FAHRENHEIT 451 by Ray Bradbury
Bradbury one of those storytellers I can return to over and over again without tiring. He’s a master wordsmith, a spinner of tales wonderful, wise, and bizarre. And Fahrenheit 451 is his tour de force. It doesn’t revolve around aliens, robots, or mutating viruses. The primary focus is mankind… and the dangers inherent to a society that’s gone almost completely brain-dead. If you haven’t read it, you must. It’s an example science fiction at its very finest: thrilling, chilling, and smart.
“We need not to be let alone. We need to be really bothered once in a while. How long is it since you were really bothered? About something important, about something real?”

THE BOOK THIEF by Markus Zusak
The Book Thief is the literary equivalent of Roman Polanski’s film The Pianist: artful, absorbing, devastating, beautiful. Quite simply, unforgettable. And though it is classified in the Young Adult section of the bookstore, it deserves the consideration, not only of older teens, but of adults as well. It is a story of love and loss, tragedy and hope, wrapped in prose that will take your breath away.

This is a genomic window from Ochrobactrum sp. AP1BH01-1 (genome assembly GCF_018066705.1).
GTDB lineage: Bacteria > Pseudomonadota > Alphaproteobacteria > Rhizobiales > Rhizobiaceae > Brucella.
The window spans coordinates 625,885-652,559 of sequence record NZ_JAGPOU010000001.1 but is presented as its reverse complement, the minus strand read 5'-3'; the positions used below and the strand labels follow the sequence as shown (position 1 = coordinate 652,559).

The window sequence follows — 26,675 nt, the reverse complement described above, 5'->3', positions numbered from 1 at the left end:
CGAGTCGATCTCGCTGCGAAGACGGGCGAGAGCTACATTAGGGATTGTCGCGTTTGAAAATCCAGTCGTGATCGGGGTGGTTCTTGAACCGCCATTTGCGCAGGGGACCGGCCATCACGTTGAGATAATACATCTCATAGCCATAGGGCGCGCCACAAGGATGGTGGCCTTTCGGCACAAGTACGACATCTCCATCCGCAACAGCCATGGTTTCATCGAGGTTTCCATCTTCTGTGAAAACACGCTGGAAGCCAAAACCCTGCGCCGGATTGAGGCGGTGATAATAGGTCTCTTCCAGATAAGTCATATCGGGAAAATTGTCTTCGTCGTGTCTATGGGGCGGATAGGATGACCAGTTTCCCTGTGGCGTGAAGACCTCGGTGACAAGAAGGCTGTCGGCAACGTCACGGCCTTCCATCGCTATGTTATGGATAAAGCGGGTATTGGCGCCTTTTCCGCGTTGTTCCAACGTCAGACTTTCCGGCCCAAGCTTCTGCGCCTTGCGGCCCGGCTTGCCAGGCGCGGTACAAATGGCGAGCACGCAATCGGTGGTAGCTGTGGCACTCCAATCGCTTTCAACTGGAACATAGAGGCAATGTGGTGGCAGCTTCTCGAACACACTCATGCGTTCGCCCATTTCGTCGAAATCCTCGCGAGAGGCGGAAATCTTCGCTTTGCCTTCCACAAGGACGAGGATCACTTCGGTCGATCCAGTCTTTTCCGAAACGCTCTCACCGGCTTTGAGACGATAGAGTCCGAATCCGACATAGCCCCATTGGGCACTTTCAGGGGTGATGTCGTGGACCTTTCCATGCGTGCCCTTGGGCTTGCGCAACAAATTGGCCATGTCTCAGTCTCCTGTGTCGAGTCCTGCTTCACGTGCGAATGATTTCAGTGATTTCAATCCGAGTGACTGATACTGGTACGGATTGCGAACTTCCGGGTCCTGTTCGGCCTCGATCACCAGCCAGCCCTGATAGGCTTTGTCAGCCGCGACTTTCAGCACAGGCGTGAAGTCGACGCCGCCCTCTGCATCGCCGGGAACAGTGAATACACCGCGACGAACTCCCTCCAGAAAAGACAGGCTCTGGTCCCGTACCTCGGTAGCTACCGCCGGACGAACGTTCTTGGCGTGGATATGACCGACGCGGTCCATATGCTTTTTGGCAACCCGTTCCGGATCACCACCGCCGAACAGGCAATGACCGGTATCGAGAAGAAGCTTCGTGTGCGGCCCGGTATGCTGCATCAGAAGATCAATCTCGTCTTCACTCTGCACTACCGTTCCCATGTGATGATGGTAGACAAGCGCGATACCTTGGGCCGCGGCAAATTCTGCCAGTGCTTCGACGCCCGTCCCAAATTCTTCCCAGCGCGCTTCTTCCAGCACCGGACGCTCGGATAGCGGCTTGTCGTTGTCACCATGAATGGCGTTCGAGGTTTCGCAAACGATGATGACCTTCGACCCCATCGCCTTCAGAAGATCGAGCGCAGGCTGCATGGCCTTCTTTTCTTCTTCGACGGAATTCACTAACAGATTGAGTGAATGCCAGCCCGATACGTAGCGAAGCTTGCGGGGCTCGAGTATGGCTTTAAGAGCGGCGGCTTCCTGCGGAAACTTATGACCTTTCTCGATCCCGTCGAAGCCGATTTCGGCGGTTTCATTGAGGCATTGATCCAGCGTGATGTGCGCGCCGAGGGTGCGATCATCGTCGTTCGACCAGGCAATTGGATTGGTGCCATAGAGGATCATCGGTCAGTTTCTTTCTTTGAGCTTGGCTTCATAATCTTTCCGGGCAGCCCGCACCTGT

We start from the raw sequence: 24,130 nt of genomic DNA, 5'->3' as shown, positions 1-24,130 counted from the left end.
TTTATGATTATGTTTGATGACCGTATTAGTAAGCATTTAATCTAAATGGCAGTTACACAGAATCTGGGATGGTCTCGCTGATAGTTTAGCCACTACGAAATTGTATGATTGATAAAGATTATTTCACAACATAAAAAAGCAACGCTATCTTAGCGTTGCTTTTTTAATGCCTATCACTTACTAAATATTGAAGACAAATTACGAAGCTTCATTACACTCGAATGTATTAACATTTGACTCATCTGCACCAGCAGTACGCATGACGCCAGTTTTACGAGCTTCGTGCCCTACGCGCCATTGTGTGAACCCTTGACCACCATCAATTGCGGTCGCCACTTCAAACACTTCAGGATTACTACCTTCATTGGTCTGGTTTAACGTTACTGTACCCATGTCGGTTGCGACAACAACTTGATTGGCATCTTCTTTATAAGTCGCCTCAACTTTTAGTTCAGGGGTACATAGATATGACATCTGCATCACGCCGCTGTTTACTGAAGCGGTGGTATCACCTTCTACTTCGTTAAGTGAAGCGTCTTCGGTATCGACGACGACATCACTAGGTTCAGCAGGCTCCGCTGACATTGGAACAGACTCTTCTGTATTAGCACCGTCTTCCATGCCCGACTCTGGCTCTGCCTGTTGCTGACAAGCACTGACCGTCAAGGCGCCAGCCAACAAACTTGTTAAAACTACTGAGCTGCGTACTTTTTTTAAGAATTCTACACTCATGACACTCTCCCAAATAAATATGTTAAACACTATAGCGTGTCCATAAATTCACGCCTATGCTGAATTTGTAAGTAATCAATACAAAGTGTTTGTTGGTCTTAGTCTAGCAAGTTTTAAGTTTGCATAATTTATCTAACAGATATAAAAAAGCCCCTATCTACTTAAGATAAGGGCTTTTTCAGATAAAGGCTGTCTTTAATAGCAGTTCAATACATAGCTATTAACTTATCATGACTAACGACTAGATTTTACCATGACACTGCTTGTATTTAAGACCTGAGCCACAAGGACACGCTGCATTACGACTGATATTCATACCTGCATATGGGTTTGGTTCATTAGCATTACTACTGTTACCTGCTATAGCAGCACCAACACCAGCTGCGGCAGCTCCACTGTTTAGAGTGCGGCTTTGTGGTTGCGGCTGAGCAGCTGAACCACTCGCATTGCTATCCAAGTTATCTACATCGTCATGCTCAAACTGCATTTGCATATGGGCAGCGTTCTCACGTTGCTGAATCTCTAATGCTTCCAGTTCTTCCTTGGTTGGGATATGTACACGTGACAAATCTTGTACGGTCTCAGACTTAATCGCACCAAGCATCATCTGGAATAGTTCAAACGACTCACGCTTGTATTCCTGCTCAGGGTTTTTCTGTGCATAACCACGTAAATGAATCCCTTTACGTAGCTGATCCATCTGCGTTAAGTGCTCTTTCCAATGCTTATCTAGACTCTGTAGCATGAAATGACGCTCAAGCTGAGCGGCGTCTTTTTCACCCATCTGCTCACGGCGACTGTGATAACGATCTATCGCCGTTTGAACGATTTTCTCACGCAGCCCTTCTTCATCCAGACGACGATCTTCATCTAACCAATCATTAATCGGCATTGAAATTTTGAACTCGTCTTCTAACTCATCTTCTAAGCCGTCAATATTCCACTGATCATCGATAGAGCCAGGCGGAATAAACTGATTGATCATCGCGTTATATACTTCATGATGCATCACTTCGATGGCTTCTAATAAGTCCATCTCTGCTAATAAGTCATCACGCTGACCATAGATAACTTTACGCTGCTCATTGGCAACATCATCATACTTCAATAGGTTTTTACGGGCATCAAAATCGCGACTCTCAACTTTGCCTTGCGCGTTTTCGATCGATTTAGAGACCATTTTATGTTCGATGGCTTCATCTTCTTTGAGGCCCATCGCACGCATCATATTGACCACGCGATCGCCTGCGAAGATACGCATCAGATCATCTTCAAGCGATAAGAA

“I’m always finding humans at their best and worst. I see their ugly and their beauty, and I wonder how the same thing can be both.”

This acclaimed novel is ostensibly a courtroom drama, but such a description does not really do this profound and multifaceted book justice. Through the eyes of a child, Lee explores the evils of racial prejudice with subtlety and power, gracing her story with an elegance so unspectacular it’s spectacular. More than once, I had to pause and read passages aloud, just for the pleasure of rolling them off my tongue.
“Before I can live with other folks I’ve got to live with myself. The one thing that doesn’t abide by majority rule is a person’s conscience.”

So I’m curious… what are your favorite novels? Leave a comment below and share your choices with the rest of us!

One Year

It’s official: today, September 29th, 2011, is the one year birthday of the Ink Slinger blog. And you know what? Soli Deo Gloria.